been in first grade. I enjoyed that very much. It may have been a start.
J: Is that when you first became interested in percussion? [Mr. Hale is the percussion
instructor in the music department. Ed.]
H: I do not know. That is possible.
J: What happened after second grade? Where did you go?
H: Then we moved across town, and I attended Douglas Elementary school.
J: Was it hard for you to move? Had you made friends?
H: No, it was a small town. There were four elementary schools in different quarters of
the town. In fact, the move from the house we were living in was maybe five or six
J: Why did your family move?
H: We were renting houses at the time. I do not recall the circumstances.
J: Tell us about some of the teachers that you had that were very influential in your life,
or any experiences. I know you said that you were in a rhythm band. Is there anything
else about your school experiences that stands out in your mind, either at Webster or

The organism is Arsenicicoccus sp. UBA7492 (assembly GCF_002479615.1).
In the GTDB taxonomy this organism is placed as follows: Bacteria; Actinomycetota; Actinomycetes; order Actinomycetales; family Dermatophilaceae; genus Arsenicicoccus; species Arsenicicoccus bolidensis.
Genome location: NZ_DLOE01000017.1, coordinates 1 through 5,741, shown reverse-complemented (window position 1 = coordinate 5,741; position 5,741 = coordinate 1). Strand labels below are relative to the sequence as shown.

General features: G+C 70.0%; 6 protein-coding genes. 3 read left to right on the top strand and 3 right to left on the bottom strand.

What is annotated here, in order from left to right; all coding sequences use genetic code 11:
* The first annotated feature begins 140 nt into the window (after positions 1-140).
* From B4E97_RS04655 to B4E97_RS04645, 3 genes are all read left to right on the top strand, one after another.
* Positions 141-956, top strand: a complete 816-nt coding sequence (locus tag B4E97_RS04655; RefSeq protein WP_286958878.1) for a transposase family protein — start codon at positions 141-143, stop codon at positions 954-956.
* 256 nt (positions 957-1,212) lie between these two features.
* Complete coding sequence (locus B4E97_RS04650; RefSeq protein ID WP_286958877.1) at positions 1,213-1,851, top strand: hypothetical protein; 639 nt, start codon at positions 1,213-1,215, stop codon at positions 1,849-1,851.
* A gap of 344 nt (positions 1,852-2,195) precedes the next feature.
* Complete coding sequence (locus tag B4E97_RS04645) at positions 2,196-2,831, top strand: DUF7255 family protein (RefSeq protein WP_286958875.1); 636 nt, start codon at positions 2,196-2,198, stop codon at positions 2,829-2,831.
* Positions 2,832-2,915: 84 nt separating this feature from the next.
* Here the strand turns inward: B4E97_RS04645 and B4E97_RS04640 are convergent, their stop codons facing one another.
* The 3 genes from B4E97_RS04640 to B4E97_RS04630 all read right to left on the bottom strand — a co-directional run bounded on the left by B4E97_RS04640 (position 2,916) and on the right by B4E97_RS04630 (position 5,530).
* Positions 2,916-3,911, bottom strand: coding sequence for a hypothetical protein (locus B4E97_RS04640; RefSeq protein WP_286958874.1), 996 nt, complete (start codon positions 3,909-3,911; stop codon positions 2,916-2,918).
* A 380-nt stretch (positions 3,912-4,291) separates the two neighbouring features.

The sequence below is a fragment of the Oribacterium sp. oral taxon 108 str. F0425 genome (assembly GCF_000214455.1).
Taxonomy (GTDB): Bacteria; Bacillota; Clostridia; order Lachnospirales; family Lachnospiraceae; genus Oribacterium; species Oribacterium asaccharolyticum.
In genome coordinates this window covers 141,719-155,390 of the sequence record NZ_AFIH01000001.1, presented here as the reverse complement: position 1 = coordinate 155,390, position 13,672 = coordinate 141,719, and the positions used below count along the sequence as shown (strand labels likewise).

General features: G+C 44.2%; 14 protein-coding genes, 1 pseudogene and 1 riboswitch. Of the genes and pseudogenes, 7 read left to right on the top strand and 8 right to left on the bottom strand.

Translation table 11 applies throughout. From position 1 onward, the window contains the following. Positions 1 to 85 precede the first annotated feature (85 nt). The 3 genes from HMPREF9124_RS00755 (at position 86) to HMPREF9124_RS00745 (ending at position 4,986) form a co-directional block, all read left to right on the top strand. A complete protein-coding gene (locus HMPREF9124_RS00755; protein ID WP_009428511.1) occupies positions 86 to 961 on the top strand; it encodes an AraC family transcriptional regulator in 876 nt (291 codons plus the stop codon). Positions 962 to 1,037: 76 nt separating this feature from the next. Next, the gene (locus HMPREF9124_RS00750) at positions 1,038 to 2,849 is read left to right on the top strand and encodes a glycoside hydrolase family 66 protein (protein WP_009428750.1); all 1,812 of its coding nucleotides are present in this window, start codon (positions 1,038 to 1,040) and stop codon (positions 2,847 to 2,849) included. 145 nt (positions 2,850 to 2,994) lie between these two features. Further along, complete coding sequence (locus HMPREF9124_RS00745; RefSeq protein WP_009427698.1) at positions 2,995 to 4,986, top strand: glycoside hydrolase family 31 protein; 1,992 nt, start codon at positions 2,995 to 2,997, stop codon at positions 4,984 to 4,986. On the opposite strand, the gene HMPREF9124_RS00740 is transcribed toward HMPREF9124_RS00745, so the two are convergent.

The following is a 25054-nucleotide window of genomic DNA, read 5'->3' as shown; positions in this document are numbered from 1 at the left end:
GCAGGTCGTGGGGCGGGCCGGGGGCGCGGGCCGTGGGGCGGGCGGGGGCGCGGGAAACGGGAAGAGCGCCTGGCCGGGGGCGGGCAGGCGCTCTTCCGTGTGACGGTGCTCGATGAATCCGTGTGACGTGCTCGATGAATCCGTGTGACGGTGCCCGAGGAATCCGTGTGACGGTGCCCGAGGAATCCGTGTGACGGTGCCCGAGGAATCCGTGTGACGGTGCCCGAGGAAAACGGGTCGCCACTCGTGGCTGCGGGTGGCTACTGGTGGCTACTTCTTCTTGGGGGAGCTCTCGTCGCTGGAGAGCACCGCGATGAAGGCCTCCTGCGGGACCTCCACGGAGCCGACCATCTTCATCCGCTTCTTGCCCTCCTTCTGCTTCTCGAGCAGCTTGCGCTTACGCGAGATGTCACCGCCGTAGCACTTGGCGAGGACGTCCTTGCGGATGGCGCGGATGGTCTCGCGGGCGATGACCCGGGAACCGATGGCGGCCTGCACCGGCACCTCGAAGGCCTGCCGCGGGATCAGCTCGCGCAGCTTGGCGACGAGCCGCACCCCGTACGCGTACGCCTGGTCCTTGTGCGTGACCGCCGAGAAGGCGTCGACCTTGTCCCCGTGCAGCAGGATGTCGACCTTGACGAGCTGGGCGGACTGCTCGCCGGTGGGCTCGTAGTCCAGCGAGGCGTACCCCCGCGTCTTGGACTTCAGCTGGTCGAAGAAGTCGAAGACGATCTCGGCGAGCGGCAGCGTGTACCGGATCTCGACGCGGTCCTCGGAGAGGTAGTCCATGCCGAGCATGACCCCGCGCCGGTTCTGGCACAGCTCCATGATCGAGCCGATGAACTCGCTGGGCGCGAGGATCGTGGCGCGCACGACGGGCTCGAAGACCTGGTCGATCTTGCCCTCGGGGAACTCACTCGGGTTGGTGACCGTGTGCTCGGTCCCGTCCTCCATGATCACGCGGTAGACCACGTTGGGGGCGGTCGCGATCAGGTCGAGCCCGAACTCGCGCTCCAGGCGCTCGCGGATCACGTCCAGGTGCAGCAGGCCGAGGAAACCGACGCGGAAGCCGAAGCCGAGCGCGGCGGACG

H: In the first and second grades I remember that the school custodian had a crippled
son, and I was placed in charge of him if he had to leave school and go home or
something. I was constantly being sent on various errands. I do not know if the
teacher wanted to get rid of me or what. The same type of thing sort of carried through
up through the sixth grade. There were some interesting things that happened after we
moved back to Chicago, also. I was given a lot of freedom in school, as well as various
types of responsibilities.
J: I guess they trusted you at that age. After sixth grade did you move back to
H: My father was working out of Chicago. That is about the only reason that I can
think of. My sister had finished high school, and there were more job opportunities in
the city for her. I suppose they just wanted to get back to the city.
J: Were you taking music lessons at this time?
H: Yes, at Douglas Elementary School. I joined the beginning band in fourth grade.
J: What did you play?
J: Did you have lessons, or did it come naturally?
H: There was a friend of my sister's, a boy by the name of Walter Perkins who lived in
Clinton, and he had a drum set in his house. He had played with some of the high
school boys, and he used to let me play the drum set once in a while. This must have
been about the third grade.
J: So you have been playing drums since the third grade, and you picked it up on your
own when your first started.
J: How did you know what to do?
H: He sort of showed me things to do. My father, on one of his runs to Chicago, went
to one of the music stores downtown and bought a drum for me. It may have been
right at the beginning of fourth grade, because that is when I joined beginning band in